Marion F. Walker
The DRESS trial: a feasibility randomized controlled trial of a neuropsychological approach to dressing therapy for stroke inpatients
Walker, Marion F.; Sunderland, Alan; Fletcher-Smith, Joanne; Drummond, Avril E.R.; Logan, Pip; Edmans, Judi A.; Garvey, Katherine; Dineen, Robert A.; Ince, Paul; Horne, Jane; Fisher, Rebecca J.; Taylor, Jenny L.
AVRIL DRUMMOND email@example.com
Professor of Healthcare Research
PIP LOGAN firstname.lastname@example.org
Professor of Rehabilitation Research
Judi A. Edmans
Robert A. Dineen
JANE HORNE email@example.com
Senior Research Fellow
Rebecca J. Fisher
Jenny L. Taylor
Objective: To investigate two approaches to treating patients with persistent dressing problems and cognitive difficulties following stroke.
Design: Pilot randomized controlled trial.
Setting: Inpatient stroke rehabilitation service.
Subjects: Seventy consecutive stroke patients with persistent dressing problems and accompanying cognitive difficulties at two weeks after their stroke.
Interventions: Patients were randomly allocated to six weeks of either a systematic neuropsychological approach, based on analysis of dressing problems and further cognitive testing, or to the control group who received conventional (functional) dressing practice. Both groups received treatment three times a week in accordance with two separately prepared manuals.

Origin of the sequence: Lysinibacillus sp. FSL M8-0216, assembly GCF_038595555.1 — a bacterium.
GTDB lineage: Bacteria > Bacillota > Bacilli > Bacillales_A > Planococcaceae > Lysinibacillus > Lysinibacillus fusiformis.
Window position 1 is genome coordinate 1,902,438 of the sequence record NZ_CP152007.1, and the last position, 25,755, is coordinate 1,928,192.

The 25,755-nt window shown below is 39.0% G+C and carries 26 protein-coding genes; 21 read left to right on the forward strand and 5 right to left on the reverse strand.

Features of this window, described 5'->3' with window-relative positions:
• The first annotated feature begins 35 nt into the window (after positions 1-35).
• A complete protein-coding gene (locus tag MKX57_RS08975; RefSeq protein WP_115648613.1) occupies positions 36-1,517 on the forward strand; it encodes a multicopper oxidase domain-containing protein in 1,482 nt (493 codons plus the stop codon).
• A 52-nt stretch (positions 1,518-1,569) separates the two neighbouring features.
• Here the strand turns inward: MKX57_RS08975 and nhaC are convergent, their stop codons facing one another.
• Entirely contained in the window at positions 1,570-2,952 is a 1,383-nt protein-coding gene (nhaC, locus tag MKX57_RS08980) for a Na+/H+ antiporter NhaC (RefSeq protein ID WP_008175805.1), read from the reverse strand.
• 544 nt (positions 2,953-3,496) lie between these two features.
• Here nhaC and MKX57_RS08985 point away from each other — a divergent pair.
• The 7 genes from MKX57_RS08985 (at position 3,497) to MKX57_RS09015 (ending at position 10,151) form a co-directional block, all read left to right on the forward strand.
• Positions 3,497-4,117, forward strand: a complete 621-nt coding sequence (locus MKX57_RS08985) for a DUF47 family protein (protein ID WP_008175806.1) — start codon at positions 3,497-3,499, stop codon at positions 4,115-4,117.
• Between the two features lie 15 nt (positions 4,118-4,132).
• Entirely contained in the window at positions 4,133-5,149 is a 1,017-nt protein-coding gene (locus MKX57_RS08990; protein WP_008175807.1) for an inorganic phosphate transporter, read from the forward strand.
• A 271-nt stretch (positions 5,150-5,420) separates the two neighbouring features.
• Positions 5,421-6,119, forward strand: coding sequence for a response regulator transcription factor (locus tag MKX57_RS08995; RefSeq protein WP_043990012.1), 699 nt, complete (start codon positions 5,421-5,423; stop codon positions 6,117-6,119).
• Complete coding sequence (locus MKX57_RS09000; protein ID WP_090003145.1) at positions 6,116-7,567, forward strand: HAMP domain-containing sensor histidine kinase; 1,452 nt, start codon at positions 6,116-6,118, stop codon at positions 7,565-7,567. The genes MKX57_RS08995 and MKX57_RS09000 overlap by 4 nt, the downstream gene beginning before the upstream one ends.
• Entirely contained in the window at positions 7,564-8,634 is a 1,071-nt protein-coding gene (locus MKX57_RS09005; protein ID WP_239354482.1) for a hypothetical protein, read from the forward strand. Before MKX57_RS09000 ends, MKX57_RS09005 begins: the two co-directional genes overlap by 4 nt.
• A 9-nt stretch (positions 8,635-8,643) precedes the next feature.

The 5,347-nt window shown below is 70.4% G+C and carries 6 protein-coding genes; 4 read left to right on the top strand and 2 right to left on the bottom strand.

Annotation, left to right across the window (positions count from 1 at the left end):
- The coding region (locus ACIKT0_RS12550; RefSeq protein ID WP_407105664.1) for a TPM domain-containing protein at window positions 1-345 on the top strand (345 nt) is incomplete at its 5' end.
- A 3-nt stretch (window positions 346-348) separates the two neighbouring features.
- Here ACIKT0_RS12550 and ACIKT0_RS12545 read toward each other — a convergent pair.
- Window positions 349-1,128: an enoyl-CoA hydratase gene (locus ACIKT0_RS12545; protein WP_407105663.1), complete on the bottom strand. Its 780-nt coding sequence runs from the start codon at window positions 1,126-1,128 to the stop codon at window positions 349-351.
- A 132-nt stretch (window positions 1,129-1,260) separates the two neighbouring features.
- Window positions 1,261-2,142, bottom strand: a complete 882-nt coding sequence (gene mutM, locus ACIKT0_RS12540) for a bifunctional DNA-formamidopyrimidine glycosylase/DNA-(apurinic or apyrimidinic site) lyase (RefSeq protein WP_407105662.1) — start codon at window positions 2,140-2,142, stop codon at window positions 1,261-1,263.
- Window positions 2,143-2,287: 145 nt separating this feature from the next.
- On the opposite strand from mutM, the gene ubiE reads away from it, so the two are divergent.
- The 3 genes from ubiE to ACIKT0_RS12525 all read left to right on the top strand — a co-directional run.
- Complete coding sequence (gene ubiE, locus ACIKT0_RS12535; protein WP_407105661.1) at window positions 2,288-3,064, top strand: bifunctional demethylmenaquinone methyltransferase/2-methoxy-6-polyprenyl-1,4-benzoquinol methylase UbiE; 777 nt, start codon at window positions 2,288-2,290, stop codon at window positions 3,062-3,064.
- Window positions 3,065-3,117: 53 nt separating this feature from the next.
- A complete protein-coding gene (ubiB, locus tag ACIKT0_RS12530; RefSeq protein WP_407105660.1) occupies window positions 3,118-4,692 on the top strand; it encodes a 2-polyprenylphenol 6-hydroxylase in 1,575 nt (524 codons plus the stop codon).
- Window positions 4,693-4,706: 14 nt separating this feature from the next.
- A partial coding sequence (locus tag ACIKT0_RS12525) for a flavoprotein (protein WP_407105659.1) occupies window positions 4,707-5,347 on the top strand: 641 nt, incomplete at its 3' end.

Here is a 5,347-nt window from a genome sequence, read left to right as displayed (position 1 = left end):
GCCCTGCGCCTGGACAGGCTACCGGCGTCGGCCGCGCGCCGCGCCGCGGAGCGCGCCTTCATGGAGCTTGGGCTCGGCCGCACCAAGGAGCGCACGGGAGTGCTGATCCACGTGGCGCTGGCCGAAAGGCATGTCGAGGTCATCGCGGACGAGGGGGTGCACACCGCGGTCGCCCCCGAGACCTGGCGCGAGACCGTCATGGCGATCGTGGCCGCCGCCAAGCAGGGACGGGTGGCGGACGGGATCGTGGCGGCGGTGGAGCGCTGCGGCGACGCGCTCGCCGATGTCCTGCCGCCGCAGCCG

Main measures: Nottingham Stroke Dressing Assessment (NSDA), Line Cancellation, 10-hole peg transfer test, Object Decision, Gesture Imitation. Patients were assessed at six weeks after randomization by an independent assessor masked to group allocation.
Results: Both neuropsychological and functional groups improved performance on the NSDA over the treatment period (31% and 22%, respectively) but there was no significant difference between groups at six weeks. However, the neuropsychological group showed a significantly greater improvement on a line cancellation test of visual neglect (t(62) = 2.1, P < 0.05) and a planned subanalysis for those with right hemisphere damage showed a trend towards better dressing outcome (P = 0.07, one-tailed).
Conclusions: Results demonstrate the potential benefits of a systematic neuropsychological approach to dressing therapy, particularly for patients with right hemisphere damage. This study suggests the need for a phase III study evaluating the efficacy of a systematic neuropsychological approach in treating dressing difficulties, targeting patients with right hemisphere stroke and visuospatial impairments.
Walker, M. F., Sunderland, A., Fletcher-Smith, J., Drummond, A. E., Logan, P., Edmans, J. A., …Taylor, J. L. (2012). The DRESS trial: a feasibility randomized controlled trial of a neuropsychological approach to dressing therapy for stroke inpatients. Clinical Rehabilitation, 26(8), doi:10.1177/0269215511431089
|Journal Article Type||Article|
|Publication Date||Aug 1, 2012|
|Deposit Date||May 21, 2014|
|Publicly Available Date||May 21, 2014|
|Publisher||SAGE Publications (UK and US)|
|Peer Reviewed||Peer Reviewed|
|Keywords||Stroke, Rehabilitation, Activities of daily living, Cognitive impairment, Occupational therapy|
|Copyright Statement||Copyright information regarding this work can be found at the following address: http://creativecommons.org/licenses/by-nc/4.0|
Copyright information regarding this work can be found at the following address: http://creativecommons.org/licenses/by-nc/4.0
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